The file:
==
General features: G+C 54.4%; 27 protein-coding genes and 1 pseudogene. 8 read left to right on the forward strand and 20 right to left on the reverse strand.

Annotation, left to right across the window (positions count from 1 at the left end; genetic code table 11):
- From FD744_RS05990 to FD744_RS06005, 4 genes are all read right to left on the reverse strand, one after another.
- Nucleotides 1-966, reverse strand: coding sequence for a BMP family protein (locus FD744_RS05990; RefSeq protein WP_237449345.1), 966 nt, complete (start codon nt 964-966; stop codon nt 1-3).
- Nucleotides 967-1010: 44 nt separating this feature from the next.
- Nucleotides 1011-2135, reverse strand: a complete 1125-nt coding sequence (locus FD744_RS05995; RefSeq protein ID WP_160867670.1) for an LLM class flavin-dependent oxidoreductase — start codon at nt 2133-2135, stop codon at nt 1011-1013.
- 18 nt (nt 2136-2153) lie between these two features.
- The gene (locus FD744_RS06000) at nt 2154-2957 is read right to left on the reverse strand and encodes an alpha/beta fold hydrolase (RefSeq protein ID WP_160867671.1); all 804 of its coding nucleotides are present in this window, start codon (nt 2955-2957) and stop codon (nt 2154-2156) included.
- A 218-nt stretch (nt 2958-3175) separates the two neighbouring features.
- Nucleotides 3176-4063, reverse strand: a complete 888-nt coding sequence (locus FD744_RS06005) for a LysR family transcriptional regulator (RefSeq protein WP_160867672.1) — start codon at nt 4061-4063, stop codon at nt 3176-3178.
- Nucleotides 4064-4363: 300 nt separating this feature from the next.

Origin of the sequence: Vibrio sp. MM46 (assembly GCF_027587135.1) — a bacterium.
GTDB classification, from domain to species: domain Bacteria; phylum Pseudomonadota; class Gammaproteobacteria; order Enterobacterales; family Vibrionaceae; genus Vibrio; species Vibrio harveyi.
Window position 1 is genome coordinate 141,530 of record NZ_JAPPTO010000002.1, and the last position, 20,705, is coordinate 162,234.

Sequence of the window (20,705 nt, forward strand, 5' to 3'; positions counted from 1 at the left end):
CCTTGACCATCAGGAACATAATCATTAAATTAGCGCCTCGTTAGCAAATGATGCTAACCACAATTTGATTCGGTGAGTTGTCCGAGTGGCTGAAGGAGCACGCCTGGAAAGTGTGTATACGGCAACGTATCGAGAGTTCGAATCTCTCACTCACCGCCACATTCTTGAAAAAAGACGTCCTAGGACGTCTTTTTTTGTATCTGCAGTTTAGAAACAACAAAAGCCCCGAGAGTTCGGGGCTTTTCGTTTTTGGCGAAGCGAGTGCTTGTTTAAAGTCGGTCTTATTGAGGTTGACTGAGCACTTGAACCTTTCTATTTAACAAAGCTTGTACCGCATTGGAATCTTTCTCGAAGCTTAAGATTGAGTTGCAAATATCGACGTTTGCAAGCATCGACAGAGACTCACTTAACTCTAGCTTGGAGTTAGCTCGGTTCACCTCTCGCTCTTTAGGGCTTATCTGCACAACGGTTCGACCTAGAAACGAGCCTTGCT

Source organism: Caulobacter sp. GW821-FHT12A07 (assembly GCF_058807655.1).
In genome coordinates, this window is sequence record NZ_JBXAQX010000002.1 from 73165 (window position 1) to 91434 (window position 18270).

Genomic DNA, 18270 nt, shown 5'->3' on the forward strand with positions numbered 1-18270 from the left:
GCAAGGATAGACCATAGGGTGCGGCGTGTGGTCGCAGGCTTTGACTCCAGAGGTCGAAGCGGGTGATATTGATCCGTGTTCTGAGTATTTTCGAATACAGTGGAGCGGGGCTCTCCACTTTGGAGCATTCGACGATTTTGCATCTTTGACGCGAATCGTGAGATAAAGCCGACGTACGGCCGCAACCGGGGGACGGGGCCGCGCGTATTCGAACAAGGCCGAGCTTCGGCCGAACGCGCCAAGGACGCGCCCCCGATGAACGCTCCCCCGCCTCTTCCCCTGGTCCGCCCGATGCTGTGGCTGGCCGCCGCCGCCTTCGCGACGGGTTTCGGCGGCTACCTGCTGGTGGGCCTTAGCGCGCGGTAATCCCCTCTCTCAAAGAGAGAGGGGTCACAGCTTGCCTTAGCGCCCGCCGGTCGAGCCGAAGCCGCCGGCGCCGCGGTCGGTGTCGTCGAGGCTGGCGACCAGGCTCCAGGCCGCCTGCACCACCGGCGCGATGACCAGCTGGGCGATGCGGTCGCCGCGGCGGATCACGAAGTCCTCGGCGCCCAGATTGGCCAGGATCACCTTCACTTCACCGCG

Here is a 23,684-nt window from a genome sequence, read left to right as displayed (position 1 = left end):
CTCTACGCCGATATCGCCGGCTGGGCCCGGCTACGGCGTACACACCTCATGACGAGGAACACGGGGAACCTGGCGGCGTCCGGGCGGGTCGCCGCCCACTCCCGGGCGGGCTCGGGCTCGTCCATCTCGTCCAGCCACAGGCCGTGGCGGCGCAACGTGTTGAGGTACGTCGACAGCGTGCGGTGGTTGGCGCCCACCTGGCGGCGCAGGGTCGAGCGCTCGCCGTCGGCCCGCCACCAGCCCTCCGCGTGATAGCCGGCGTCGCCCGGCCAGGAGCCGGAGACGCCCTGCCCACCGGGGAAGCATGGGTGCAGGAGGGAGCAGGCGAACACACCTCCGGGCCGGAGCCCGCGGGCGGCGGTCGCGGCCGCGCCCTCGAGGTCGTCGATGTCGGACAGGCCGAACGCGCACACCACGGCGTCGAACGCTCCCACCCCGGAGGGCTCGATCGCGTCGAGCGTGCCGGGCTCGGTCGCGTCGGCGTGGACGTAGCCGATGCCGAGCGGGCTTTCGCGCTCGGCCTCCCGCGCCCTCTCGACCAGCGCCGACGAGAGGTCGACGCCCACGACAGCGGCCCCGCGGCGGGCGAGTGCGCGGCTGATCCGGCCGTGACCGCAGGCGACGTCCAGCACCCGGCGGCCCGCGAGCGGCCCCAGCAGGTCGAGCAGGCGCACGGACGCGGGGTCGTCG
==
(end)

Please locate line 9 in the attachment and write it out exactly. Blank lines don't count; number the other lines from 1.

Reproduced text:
- A 218-nt stretch (nt 2958-3175) separates the two neighbouring features.